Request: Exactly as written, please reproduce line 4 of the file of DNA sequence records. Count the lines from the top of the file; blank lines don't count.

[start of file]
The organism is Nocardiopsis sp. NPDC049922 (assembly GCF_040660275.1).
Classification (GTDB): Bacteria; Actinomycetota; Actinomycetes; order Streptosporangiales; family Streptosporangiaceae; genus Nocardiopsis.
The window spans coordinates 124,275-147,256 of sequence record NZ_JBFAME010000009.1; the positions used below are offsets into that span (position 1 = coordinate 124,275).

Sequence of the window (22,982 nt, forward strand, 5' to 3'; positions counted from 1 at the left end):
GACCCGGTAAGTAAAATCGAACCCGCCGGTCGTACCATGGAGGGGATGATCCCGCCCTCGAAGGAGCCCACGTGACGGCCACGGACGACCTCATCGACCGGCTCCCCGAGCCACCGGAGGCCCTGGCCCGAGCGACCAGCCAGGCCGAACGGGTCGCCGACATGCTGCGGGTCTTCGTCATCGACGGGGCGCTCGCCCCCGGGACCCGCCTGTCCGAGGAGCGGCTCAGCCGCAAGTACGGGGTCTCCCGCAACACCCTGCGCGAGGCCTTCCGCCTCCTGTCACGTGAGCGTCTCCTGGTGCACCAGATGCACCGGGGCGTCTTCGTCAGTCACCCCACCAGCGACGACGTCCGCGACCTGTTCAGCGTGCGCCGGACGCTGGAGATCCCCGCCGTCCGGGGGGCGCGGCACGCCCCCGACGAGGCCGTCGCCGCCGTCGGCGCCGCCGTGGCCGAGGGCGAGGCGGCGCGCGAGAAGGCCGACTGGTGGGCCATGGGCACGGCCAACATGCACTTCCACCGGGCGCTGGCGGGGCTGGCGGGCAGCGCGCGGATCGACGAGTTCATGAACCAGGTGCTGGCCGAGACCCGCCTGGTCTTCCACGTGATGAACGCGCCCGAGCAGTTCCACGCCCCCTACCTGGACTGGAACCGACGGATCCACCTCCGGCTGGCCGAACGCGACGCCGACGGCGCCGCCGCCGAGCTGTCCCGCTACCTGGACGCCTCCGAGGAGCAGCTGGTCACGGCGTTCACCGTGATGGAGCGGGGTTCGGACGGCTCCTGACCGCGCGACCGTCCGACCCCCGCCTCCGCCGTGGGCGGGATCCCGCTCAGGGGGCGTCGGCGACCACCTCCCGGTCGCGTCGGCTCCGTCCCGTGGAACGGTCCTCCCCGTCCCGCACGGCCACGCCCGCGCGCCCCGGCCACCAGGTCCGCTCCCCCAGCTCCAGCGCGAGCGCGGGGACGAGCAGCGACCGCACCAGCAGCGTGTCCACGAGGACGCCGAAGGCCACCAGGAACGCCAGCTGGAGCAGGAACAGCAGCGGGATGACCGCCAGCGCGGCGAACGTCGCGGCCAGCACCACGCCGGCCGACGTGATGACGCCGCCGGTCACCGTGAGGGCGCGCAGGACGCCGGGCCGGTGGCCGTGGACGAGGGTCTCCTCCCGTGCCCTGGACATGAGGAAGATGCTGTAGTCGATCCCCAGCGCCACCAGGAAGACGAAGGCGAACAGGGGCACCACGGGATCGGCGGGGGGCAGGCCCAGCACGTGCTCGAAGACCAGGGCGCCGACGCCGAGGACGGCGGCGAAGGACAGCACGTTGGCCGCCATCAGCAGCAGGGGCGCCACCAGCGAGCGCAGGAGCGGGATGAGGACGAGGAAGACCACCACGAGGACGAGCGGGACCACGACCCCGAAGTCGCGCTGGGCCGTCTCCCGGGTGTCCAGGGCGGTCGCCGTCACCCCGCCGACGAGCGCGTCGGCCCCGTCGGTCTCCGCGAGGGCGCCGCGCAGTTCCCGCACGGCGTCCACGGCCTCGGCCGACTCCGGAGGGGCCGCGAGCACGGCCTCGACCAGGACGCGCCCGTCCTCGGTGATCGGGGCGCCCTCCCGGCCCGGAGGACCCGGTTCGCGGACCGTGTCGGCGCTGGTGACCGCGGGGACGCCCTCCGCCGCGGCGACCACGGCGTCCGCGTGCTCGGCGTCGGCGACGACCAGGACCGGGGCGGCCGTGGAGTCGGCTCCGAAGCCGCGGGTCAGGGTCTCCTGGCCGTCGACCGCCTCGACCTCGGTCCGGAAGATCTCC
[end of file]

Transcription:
Sequence of the window (22,982 nt, forward strand, 5' to 3'; positions counted from 1 at the left end):